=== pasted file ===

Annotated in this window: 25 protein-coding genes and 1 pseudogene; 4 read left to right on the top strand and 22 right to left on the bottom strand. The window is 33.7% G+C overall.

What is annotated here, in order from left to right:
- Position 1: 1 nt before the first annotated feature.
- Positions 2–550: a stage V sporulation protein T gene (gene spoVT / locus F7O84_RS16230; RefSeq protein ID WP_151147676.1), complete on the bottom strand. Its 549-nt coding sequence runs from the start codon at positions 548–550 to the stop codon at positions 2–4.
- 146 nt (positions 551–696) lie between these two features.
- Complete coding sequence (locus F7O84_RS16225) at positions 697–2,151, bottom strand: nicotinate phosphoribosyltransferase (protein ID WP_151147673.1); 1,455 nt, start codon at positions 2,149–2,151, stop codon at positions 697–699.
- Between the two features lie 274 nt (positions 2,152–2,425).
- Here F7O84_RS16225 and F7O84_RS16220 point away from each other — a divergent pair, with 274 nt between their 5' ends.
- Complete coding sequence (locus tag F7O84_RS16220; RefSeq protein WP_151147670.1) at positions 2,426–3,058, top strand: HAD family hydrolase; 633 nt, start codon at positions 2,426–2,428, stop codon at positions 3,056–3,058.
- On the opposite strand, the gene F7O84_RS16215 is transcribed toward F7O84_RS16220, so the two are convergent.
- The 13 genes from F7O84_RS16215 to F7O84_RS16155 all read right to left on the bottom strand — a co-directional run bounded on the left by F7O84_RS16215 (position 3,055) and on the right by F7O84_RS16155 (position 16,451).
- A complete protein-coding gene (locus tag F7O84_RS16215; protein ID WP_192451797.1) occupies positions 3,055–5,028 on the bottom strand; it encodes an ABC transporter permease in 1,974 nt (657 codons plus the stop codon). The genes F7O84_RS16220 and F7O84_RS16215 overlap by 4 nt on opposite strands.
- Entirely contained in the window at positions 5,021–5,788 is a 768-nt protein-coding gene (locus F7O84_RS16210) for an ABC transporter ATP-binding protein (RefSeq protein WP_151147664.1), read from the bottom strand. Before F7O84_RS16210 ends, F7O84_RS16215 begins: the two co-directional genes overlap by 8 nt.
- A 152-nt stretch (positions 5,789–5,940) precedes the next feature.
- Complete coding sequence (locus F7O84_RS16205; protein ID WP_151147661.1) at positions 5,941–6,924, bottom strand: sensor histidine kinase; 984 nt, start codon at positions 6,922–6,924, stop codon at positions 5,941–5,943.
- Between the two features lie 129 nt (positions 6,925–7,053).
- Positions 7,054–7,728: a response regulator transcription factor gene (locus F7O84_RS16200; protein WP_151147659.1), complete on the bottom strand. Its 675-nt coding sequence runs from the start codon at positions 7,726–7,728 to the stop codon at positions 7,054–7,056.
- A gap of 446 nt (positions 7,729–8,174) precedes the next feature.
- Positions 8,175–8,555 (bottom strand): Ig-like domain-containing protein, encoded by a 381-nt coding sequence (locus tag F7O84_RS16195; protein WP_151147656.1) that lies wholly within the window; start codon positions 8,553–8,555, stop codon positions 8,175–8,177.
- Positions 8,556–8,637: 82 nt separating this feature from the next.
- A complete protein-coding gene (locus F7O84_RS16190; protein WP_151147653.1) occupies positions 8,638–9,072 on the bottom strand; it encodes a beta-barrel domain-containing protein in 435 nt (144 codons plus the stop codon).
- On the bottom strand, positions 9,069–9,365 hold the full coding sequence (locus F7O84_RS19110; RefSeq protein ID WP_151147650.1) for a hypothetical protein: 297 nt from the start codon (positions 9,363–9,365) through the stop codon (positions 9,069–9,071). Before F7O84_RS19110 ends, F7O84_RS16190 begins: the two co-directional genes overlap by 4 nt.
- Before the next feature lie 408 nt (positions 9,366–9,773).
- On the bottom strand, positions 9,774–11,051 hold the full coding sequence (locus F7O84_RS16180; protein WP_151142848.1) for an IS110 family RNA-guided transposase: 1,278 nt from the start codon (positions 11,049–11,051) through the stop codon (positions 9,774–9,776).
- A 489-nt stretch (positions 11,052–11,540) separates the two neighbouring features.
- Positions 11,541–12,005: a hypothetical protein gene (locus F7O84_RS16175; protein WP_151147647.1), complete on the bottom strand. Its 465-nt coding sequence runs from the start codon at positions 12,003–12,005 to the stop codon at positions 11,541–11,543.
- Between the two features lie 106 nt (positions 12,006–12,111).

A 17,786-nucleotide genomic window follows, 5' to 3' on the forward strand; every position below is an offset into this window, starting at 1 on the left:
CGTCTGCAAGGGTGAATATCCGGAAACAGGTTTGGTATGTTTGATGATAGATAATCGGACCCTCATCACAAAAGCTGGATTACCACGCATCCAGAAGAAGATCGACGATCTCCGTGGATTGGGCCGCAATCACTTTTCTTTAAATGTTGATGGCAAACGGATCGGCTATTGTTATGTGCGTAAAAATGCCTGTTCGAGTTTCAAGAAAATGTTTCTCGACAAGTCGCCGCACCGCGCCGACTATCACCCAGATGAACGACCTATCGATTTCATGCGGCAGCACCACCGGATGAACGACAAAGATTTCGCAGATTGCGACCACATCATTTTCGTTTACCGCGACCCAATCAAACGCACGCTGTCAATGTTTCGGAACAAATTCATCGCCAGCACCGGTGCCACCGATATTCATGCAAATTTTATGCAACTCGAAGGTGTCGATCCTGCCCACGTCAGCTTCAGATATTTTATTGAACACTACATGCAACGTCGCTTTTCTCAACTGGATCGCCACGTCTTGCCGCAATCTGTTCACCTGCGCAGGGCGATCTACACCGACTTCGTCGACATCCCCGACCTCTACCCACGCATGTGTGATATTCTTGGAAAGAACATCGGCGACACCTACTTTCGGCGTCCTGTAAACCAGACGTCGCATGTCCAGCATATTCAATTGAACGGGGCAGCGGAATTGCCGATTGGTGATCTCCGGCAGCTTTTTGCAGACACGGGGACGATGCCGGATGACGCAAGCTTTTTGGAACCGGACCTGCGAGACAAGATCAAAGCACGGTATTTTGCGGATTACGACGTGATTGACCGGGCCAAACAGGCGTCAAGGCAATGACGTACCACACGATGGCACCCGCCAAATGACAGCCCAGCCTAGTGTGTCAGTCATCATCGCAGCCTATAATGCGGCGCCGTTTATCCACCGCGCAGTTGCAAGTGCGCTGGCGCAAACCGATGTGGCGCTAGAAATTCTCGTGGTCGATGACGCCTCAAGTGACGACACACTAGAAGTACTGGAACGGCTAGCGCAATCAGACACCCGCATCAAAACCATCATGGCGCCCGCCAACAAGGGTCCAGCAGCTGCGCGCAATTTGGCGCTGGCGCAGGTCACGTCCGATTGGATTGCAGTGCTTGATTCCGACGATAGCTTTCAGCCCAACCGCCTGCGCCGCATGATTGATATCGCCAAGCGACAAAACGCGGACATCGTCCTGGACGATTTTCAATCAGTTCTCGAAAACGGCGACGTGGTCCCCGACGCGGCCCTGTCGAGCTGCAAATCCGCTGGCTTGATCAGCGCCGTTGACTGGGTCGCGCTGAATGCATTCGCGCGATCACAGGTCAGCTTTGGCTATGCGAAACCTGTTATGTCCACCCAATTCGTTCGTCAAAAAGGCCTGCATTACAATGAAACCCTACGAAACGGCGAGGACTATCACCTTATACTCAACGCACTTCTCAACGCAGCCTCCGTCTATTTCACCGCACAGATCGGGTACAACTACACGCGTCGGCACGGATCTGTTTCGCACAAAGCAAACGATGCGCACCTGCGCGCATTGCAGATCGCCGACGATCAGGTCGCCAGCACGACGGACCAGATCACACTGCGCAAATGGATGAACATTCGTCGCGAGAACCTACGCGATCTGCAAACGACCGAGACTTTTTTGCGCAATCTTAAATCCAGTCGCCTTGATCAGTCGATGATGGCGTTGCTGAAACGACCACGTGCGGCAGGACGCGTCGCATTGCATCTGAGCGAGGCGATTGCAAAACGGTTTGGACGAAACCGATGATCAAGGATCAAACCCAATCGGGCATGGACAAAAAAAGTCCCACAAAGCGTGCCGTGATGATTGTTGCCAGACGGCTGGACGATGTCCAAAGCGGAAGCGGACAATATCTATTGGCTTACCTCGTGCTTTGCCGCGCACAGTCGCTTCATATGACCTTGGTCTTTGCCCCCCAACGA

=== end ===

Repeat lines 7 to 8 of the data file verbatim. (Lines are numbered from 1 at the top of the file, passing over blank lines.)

- Between the two features lie 274 nt (positions 2,152–2,425).
- Here F7O84_RS16225 and F7O84_RS16220 point away from each other — a divergent pair, with 274 nt between their 5' ends.